Top 3 Wedges For Average Golfers (2024 Updated)

If you’re a beginner or high handicap golfer, you’re considered to be average. Having a wedge or two is super important, but what’s even more important is having the right wedge for your skill level.

Here are the 3 best wedges for the average golfer:

  1. Cleveland CBX (best wedge for full shots)
  2. PING ChipR (best wedge around the green)
  3. Stix Wedges (best budget wedge)

If I was a beginner or high handicap and was in the market for a new wedge, these are the three I’d consider. Which one you end up going with will all depend on your budget and what wedge you actually need.

Have you used these or any other wedge that you really liked? Let me know in the comments below.

What Handicap Is The Average Golfer

The average golfer has a handicap that’s somewhere around 28. This means you’ll typically shoot close to 100 on a par 72 golf course.

For people who actually record their handicap, the average score is 91. What doesn’t make that accurate is all the people who don’t keep track of their handicaps.

Think about the people who keep track of theirs.

They’re probably pretty serious about golf and most likely practice and play a lot. This is why the number is quite a bit lower.

The average hacker who’s only out once or twice a month probably doesn’t keep track of their handicap, but if they did, they would bring the average score closer to 100.

So, if you’re a beginner or high handicap who normally shoots around 100, you’re considered to be average.

I don’t think there’s an exact definition of low, mid, and high handicap, but here’s how I look at it:

  • If you shoot under 80 = low handicap.
  • If you shoot in the 80s = mid handicap.
  • If you shoot above 90 = high handicap.

Some of the wedges we’ll be talking about are designed for the average player and some of them are good for all skill levels. If you shoot in the 80s, you might want to check out our article for mid-handicap wedges.

RELATED: Best Wedges For Mid Handicappers

How Many Wedges Should An Average Golfer Carry

A beginner or high handicap only needs to carry 2 wedges in their bag. The first is a standard pitching wedge and the second is a sand wedge with at least 10 degrees of bounce.

Pretty much every set of irons will already come with a pitching wedge. The loft of these irons is somewhere between 42-46 degrees (usually 43-44) and they’re one of the more versatile clubs in the bag.

What you’ll also want to do is go out and get yourself a sand wedge. I’m sure you could tell, the sand wedge is mainly used for hitting out of the sand.

RELATED: 54 vs 56 Degree: The Sand Wedge For Average Players

Sand wedges have lofts between 54 and 56 degrees and normally have more bounce than the other wedges. This is what makes them better for the sand.

Just because it’s called a sand wedge doesn’t mean that’s all it’s for. You can hit it from the fairway, you can pitch it into the green, and you can lob it over a tree.

Just make sure the wedge you get has at least 10 degrees of bounce. We’ll get into this more in a sec, but basically, more bounce helps you not dig into the ground as much.

As you work your way into mid-handicap range, you could add another wedge to your bag. I’d start with the one that’s between your sand wedge and your pitching wedge (aka gap wedge).

RELATED: 50 vs 52 Degree: The Gap Wedge For Average Golfers

RELATED: 58 vs 60 Degree: Finding The Right Lob Wedge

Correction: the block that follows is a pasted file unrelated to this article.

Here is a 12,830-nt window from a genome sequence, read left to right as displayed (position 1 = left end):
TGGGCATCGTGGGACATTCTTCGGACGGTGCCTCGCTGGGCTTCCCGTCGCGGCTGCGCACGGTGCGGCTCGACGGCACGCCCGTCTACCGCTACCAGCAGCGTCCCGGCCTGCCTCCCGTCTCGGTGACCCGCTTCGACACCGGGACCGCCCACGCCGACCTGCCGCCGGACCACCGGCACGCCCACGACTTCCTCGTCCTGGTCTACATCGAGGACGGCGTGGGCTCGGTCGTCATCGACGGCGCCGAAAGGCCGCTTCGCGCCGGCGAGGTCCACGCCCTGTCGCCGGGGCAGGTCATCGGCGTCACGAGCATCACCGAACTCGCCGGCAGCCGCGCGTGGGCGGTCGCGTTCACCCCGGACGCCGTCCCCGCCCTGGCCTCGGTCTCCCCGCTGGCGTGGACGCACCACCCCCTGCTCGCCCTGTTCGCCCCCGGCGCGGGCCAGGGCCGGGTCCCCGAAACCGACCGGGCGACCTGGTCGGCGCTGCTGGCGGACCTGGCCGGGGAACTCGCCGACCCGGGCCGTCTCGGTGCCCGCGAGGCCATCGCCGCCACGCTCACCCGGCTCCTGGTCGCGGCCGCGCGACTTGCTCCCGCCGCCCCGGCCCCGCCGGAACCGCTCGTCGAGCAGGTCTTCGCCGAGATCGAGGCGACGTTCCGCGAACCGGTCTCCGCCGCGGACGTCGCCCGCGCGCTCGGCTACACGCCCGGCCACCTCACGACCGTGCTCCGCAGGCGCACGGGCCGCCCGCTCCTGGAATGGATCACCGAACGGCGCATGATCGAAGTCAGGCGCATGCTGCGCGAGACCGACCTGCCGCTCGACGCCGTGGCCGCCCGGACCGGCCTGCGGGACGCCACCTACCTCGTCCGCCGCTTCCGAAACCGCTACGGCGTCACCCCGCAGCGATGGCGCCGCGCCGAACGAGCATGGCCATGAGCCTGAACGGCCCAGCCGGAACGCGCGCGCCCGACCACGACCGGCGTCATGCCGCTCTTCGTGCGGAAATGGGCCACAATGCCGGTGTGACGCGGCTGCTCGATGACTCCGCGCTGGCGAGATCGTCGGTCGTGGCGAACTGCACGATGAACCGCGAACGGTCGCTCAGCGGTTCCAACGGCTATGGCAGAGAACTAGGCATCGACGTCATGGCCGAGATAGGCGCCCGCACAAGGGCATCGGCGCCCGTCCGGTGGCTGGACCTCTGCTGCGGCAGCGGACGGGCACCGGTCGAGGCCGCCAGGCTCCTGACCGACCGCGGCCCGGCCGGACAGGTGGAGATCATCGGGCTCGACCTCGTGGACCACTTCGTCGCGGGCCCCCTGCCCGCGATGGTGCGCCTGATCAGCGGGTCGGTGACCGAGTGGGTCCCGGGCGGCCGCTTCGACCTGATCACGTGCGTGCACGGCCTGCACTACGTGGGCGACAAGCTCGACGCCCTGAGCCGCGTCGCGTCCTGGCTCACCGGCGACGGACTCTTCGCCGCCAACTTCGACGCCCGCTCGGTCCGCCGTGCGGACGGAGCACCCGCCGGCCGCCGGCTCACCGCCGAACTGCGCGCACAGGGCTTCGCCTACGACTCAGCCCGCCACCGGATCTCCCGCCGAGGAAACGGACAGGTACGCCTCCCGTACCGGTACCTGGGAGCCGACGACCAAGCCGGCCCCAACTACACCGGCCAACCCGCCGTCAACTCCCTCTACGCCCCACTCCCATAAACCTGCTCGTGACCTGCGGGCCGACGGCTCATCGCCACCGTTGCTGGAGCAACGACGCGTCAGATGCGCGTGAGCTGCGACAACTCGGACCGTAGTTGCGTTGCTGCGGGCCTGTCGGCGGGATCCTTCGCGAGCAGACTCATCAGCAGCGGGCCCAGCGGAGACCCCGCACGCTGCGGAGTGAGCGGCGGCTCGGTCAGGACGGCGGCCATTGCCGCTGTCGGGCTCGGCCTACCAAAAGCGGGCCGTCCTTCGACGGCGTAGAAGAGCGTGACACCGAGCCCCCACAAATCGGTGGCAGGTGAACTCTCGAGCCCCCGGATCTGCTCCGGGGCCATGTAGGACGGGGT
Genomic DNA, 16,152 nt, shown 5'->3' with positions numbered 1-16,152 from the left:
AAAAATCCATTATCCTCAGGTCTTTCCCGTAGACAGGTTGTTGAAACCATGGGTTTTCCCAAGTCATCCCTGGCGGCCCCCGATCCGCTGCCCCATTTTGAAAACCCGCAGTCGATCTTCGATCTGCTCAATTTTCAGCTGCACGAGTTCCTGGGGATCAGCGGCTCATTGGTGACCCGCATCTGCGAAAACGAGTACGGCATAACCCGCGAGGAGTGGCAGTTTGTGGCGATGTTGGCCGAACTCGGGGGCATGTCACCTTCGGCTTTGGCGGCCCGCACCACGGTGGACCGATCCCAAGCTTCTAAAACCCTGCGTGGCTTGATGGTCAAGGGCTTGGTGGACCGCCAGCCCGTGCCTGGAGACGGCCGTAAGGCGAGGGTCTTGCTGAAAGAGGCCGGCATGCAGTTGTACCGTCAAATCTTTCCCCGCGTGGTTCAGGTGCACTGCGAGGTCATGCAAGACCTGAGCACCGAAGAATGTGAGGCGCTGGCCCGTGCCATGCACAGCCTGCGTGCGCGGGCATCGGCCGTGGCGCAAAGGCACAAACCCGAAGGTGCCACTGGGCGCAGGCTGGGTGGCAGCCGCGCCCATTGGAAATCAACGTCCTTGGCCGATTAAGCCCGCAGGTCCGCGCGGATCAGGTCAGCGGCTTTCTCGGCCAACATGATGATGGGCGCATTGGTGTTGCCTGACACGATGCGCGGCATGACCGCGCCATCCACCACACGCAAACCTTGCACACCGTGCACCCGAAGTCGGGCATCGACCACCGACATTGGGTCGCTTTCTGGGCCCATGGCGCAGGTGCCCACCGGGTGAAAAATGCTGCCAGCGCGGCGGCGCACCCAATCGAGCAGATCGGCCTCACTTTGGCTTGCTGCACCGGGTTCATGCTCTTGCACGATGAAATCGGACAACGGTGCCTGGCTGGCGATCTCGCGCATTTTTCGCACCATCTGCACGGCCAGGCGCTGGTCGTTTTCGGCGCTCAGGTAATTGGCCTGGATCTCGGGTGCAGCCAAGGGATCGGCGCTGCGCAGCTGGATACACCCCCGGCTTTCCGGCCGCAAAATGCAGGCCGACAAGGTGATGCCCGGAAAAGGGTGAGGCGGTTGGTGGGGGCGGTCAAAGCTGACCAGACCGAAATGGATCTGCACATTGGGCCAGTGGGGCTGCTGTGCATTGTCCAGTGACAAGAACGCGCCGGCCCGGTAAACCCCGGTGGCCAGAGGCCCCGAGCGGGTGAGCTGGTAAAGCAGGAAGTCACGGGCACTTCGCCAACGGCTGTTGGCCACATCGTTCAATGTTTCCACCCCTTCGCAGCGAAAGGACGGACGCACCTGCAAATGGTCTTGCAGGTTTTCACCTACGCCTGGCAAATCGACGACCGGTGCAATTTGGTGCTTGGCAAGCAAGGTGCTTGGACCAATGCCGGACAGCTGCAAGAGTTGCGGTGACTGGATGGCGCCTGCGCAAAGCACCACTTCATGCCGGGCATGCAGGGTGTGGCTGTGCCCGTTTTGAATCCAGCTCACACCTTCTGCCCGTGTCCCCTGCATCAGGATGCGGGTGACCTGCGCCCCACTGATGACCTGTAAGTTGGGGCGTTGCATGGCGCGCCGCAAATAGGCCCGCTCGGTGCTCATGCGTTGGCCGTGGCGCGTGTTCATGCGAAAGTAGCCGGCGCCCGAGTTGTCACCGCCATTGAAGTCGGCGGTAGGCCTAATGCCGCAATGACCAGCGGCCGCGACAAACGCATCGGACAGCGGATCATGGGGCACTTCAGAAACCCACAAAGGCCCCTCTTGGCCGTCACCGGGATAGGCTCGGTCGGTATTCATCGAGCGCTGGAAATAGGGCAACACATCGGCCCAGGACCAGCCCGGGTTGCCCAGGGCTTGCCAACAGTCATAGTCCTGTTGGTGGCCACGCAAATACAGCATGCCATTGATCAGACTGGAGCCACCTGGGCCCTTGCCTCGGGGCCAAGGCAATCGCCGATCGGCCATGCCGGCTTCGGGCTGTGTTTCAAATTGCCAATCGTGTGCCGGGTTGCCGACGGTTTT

Finally, the last wedge you could add to the bag is the lob weight. This has somewhere between 58-64 degrees of loft and is the least important wedge. I’d only recommend this wedge when you can shoot in the 70s and low 80s.

Learn More: For more info on how many wedges average golfers should carry and some strategies to go along with it, be sure to check out our full guide.

What Wedge Bounce Is Best For Average Players

The best wedge bounce for beginners and high handicaps is 10 or higher. This will stop the club from digging into the ground and will make chipping a lot easier.

The most important wedge you can get right now is a sand wedge. It’s the most versatile and easiest wedge to hit consistently.

Sand wedges normally have more bounce than the other wedges and that’s why they’re the first to go in our bag. We have a full guide on wedge bounce and how to use it, but here’s what more and less bounce looks like on a wedge:

A wedge with more bounce has more of the leading edge off the ground at address. The sole is normally wider and that makes the club “bounce” off the ground.

A wedge with less bounce has its leading edge closer to the ground at address. This is normally better for tricky shots and ones that need to quickly lob the ball.

If you hit a lot of fat/chunky shots then having a wedge with more bounce will help you out. That’s the most common fault for average players and that’s why the sand wedge is the play.

Also Consider: What Is Wedge Grind (And How To Use It)

What Are The Different Types Of Wedges

The five types of wedges are pitching wedge, gap wedge, sand wedge, lob wedge, and most recently, chipper wedge. The differences between them are their loft and bounce.

Pitching wedge: This wedge is normally between 42 and 46 degrees and is part of every single iron set out there. It’s called a pitching wedge because it’s ideal for pitch shots (between a full shot and a chip).

Gap wedge: This wedge fills the “gap” between your pitching wedge and your sand wedge. It’s going to be somewhere between 48 and 52 degrees and can be used in a number of different situations.

Sand wedge: This wedge is the second most common and is ideal for hitting out of the sand. It’s going to be somewhere between 54 and 58 degrees and has more bounce than the other wedges.

Lob wedge: This is the last wedge to add to your bag and it’s going to be somewhere between 60 and 64 degrees. It’s designed to “lob” the ball over bunkers, trees, or whatever else is in your way.

Chipper wedge: This is a mix between your putter and traditional wedge. It’s a wedge with a shorter shaft and is used to hit bump and run shots around the green.

Learn More: If you’d like to know more info about the different types of wedges and when you should use each of them, be sure to read our full guide.

When To Use Each Type Of Wedge

When it comes to what wedge to use it’ll depend on a number of factors. It’ll depend on the distance to the hole, what’s in front of you, and how firm the ground is.

Everyone’s going to prefer one or two of their wedges over the others and it’s something you’ll have to mess around with. Here are some general guidelines for what wedge to use in different situations.